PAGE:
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Study: Aging Global Population Spurs Healthy Food, Beverage Trend

Posted: October 30, 2012

The aging global population, together with the increasing number of people making up the older age groups, is spurring interest in food and beverage products that promote health and longevity, a recent report has revealed.

According to UK-based research organization Leatherhead Food Research's report "An Ageing Population – Trends & Opportunities for the Food Industry," official projections from the United Nations suggests that the percentage of the global population aged 60 and over will increase from 11% in 2000 to 22% by 2050, during which time the number of people falling into this age category is expected to grow from 605 million to around 2 billion. Further, the report says many members of the aging population have an increased risk for adverse health conditions such as coronary heart disease (CHD), osteoporosis and dementia.

These trends carry numerous implications for the global food industry, the report says, as this increasingly affluent demographic group becomes more inclined to seek out products that promote health and longevity as well as a healthy and active lifestyle past middle age. This trend has already been observed in sectors such as milk, yogurt drinks, bottled water and ready meals, and seems set to shape NPD activity to an ever increasing extent over the coming years. The report says the significant product sectors include green tea, cholesterol-lowering yellow fats and food and drinks fortified with functional health ingredients such as omega-3 fatty acids.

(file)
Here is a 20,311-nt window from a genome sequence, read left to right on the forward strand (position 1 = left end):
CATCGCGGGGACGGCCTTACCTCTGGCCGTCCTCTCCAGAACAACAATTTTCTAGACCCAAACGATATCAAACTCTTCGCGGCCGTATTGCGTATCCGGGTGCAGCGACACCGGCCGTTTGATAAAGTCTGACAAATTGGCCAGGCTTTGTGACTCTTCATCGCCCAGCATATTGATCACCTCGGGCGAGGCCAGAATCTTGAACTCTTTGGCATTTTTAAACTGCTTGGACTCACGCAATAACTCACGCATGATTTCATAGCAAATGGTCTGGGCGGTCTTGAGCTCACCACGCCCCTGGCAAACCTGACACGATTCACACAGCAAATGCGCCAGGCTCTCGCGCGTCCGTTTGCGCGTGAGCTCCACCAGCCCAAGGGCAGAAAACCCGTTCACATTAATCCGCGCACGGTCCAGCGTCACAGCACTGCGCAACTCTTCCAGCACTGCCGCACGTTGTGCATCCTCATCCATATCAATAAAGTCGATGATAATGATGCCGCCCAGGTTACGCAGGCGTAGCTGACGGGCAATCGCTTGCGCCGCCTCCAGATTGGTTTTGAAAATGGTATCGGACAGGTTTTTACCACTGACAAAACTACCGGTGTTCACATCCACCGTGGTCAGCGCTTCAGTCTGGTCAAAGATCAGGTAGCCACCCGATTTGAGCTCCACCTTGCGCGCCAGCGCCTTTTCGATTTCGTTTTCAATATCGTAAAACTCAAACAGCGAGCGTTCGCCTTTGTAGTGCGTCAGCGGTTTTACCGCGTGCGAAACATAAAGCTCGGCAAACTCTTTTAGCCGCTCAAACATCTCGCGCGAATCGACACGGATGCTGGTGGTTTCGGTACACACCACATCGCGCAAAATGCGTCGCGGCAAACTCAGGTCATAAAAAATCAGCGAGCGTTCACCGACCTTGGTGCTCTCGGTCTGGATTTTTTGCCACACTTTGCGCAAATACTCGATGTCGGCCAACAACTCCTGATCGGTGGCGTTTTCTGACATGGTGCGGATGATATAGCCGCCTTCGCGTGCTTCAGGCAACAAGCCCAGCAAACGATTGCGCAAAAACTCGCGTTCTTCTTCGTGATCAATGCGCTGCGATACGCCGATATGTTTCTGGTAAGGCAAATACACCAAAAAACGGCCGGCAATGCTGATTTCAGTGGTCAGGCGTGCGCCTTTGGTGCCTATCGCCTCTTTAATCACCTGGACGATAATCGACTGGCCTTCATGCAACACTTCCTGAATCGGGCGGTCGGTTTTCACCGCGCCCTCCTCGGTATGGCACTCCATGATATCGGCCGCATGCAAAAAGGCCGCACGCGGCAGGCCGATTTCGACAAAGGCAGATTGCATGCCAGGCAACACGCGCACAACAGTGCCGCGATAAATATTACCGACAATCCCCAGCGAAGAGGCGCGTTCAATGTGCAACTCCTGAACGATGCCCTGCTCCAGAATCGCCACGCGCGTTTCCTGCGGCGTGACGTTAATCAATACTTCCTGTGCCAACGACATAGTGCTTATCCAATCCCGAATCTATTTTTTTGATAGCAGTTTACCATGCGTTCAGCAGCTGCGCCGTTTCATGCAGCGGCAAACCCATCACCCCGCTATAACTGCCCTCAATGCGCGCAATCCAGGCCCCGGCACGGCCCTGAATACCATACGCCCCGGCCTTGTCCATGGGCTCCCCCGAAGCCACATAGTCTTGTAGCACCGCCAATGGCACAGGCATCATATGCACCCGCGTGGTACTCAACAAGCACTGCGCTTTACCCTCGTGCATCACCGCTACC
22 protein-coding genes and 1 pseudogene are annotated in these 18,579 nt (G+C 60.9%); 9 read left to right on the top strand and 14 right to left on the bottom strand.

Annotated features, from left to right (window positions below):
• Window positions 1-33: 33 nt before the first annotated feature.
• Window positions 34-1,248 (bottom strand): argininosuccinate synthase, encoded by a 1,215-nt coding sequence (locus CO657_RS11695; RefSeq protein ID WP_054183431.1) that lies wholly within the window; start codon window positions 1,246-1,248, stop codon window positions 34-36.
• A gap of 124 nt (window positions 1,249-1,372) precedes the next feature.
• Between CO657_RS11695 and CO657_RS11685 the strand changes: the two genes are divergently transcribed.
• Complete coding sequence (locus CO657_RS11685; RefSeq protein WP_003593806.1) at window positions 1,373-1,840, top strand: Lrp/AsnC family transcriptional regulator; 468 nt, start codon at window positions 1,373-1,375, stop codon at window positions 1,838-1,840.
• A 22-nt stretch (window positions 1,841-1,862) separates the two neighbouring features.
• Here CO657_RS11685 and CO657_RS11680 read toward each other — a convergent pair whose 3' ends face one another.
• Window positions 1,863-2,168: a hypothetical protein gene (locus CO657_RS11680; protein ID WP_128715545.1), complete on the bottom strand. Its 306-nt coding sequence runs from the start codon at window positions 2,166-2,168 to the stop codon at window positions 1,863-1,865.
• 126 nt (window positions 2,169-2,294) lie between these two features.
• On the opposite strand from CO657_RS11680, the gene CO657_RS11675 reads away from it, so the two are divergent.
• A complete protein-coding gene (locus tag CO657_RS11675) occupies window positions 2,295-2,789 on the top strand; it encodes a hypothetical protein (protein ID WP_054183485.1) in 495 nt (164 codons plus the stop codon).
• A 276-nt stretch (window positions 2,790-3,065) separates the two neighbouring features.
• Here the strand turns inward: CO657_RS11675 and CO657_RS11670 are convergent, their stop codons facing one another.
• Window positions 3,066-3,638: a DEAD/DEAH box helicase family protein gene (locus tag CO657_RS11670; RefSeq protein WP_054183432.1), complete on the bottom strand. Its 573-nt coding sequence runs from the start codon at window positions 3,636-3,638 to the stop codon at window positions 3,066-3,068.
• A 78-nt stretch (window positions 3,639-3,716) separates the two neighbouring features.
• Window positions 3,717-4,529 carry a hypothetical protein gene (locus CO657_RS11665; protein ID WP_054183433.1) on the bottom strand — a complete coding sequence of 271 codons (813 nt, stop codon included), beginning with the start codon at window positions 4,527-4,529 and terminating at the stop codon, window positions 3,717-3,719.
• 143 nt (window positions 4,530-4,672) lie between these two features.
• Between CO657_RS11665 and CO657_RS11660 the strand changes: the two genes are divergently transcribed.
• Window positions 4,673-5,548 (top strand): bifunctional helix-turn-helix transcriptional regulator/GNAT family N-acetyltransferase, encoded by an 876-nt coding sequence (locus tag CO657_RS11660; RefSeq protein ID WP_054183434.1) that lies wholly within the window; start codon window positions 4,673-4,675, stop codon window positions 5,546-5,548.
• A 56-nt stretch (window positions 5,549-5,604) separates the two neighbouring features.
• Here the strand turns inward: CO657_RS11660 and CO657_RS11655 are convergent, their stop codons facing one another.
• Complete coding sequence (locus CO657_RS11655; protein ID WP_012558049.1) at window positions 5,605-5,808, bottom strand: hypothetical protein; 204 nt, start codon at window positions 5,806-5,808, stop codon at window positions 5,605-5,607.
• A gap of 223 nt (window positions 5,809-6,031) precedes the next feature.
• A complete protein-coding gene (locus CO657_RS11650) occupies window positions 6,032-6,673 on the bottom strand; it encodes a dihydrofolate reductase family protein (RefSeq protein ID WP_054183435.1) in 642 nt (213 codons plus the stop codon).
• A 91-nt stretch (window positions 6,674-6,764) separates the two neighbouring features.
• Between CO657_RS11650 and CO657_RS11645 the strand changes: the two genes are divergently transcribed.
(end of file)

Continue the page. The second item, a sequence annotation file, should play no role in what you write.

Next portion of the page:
From a supply perspective, many of the leaders within the global market for functional foods represent the key suppliers of products geared towards the older age groups, the study adds. Many companies now supply distinct functional food ranges which are thought to carry particular appeal to the older age groups and are purchased for their alleged health benefits. Examples include heart health products such as Unilever’s pro.activ cholesterol-lowering dairy spread, as well as fibre-enriched products such as Fiber One from General Mills.